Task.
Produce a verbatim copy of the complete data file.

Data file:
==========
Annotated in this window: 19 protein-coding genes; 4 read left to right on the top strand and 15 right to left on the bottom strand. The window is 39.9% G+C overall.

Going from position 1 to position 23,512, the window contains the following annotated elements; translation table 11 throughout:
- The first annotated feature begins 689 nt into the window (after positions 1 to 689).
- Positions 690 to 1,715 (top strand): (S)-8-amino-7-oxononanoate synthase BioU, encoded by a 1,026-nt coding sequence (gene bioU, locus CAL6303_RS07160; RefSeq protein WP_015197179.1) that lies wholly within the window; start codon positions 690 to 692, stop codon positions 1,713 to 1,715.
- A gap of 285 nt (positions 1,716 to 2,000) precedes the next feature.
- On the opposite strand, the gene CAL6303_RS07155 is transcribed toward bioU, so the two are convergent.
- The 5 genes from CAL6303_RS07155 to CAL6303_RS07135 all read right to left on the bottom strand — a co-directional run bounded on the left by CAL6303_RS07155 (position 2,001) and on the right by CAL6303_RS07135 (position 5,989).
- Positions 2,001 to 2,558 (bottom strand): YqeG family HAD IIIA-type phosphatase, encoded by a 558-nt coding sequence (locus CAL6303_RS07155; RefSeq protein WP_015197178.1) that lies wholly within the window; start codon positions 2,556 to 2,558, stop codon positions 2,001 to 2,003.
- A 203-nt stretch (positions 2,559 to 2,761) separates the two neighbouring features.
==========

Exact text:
Annotated in this window: 19 protein-coding genes; 4 read left to right on the top strand and 15 right to left on the bottom strand. The window is 39.9% G+C overall.

Going from position 1 to position 23,512, the window contains the following annotated elements; translation table 11 throughout:
- The first annotated feature begins 689 nt into the window (after positions 1 to 689).
- Positions 690 to 1,715 (top strand): (S)-8-amino-7-oxononanoate synthase BioU, encoded by a 1,026-nt coding sequence (gene bioU, locus CAL6303_RS07160; RefSeq protein WP_015197179.1) that lies wholly within the window; start codon positions 690 to 692, stop codon positions 1,713 to 1,715.
- A gap of 285 nt (positions 1,716 to 2,000) precedes the next feature.
- On the opposite strand, the gene CAL6303_RS07155 is transcribed toward bioU, so the two are convergent.
- The 5 genes from CAL6303_RS07155 to CAL6303_RS07135 all read right to left on the bottom strand — a co-directional run bounded on the left by CAL6303_RS07155 (position 2,001) and on the right by CAL6303_RS07135 (position 5,989).
- Positions 2,001 to 2,558 (bottom strand): YqeG family HAD IIIA-type phosphatase, encoded by a 558-nt coding sequence (locus CAL6303_RS07155; RefSeq protein WP_015197178.1) that lies wholly within the window; start codon positions 2,556 to 2,558, stop codon positions 2,001 to 2,003.
- A 203-nt stretch (positions 2,559 to 2,761) separates the two neighbouring features.